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Tuesday, October 4, 2011

Mold Closes Elementary School

Although the building has been closed for three years, the West Aurora School District is faced with the problem of eliminating mold at Lincoln Elementary School.

District employees recently discovered an infestation of mold in the basement of the building. There are no immediate plans for using the building, but administrators want to keep it in potentially usable condition, which means remediating the mold.

“At this point we’re going to want to keep it as an open option,” Superintendent James Rydland said Monday.

The item will be on the School Board agenda again in two weeks, for the Oct. 17 meeting. Administrators recommended accepting a $42,000 bid to have the mold removed.

Assistant Superintendent of Operations Pete Kerl said that he asked the contractor what would happen if they did nothing to remove the mold.

“The answer was that you would see it spread throughout the school,” Kerl said.

Board member Mark Bradford said that he wanted to see more of a conversation about planning take place before the district advances with the issue. If they end up with no other recourse than to demolish the building in a few years, Bradford said he did not want to see money spent on these types of repairs.

“Are we going to throw $42,000 at this and the building stays vacant?” Bradford said.

Rydland said he does not want to be in a position where they need to use the building because of high attendance at other schools, and cannot because of the mold problem. Administrators recently made the difficult decision to put a roof on Nancy Hill School, another old building, for similar reasons.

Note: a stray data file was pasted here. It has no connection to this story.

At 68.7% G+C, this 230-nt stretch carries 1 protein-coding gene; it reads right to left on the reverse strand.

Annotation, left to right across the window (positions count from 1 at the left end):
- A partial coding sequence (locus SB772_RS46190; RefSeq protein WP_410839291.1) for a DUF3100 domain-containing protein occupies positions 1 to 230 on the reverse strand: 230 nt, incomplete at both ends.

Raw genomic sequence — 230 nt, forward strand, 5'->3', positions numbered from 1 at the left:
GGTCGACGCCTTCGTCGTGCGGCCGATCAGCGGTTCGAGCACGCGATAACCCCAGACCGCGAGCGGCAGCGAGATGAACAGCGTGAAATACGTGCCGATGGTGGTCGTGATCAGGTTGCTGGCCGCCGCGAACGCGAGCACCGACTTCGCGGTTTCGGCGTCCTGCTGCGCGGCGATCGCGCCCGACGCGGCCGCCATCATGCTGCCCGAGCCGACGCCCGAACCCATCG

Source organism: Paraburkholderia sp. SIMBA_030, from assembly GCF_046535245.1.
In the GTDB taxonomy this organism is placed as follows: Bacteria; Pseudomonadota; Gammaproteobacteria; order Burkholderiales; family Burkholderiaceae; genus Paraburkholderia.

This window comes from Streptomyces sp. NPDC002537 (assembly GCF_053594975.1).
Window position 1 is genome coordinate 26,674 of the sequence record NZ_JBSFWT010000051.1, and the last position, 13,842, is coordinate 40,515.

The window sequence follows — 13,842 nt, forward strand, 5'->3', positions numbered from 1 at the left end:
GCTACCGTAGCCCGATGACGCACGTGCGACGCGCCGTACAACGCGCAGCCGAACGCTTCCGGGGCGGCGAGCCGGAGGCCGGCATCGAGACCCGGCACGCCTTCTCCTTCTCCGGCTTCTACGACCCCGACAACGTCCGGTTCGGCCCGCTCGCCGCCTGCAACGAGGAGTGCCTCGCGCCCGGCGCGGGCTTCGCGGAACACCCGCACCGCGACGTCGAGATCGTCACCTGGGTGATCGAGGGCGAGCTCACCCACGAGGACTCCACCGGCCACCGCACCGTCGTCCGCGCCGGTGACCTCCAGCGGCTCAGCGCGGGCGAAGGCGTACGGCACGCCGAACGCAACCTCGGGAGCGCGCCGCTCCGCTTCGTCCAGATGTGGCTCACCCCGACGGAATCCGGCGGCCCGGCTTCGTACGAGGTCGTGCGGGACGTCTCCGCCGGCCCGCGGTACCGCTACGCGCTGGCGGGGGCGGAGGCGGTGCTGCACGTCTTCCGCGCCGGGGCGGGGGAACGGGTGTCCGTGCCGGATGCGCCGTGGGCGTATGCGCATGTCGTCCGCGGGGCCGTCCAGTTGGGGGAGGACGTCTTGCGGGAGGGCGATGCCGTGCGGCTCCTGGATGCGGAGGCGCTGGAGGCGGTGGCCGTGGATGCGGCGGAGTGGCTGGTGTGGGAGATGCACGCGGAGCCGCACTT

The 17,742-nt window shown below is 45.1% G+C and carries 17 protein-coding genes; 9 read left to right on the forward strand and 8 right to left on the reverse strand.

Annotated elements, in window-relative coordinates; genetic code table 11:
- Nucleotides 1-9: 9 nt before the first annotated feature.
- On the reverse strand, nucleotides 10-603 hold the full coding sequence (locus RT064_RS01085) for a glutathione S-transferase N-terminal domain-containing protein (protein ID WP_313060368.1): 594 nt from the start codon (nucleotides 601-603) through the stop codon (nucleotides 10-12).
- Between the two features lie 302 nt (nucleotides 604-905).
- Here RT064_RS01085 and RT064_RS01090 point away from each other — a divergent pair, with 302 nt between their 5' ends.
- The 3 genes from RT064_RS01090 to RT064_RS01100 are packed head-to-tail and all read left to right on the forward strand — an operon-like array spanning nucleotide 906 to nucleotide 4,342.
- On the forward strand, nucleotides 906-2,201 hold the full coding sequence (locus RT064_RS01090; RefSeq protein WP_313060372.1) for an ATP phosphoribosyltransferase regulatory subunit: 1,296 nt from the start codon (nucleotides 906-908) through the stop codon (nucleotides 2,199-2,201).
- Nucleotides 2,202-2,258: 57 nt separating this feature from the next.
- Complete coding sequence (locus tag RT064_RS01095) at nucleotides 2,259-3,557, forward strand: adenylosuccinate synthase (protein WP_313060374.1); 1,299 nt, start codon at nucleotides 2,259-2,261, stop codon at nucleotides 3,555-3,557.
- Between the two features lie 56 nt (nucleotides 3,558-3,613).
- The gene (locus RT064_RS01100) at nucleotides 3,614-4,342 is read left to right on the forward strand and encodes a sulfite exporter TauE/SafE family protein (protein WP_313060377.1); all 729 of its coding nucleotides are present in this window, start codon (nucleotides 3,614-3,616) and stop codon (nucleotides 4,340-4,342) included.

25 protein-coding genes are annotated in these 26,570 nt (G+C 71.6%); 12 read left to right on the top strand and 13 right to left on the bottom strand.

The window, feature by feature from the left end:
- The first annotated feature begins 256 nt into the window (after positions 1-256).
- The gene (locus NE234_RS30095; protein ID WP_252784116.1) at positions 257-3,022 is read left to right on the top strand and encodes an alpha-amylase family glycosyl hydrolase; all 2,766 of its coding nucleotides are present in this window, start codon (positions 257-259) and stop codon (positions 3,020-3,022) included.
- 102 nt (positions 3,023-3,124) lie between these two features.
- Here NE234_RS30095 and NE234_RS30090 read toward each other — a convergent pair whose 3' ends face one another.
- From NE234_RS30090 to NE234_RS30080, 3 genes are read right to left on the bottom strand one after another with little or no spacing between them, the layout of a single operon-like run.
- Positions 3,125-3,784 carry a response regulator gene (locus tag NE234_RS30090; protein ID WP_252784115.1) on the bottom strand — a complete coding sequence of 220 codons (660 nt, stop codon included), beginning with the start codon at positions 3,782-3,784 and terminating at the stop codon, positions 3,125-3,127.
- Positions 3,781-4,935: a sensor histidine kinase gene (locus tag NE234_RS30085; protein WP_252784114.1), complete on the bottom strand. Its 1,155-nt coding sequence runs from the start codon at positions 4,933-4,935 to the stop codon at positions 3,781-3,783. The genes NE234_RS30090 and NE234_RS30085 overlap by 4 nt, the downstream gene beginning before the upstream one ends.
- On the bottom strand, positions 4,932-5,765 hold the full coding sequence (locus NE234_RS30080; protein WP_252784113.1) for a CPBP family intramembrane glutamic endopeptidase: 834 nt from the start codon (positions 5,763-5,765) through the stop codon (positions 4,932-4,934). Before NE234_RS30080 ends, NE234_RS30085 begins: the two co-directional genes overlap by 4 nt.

Universal Asbestos Removal won the bid for the mold removal project. Universal will essentially be removing all moisture from the moldy areas. There was no running water in the affected area, but moisture was seeping through the walls.

The south Lake Street school building was closed three years ago, and students were sent to other schools in order to reduce the district’s operating budget. Closing the school has saved the district more than $900,000 in operating costs. Administrators want to account for a possible future need, or sale of the building, however.

“It may be tantamount to if you want to sell your house,” board member Allyson Herget said. “We’re going to want to make it all spiffy.”

Rydland said he wants to take care of the building whether the district is using it or not, so that it does not go into a state of disrepair.

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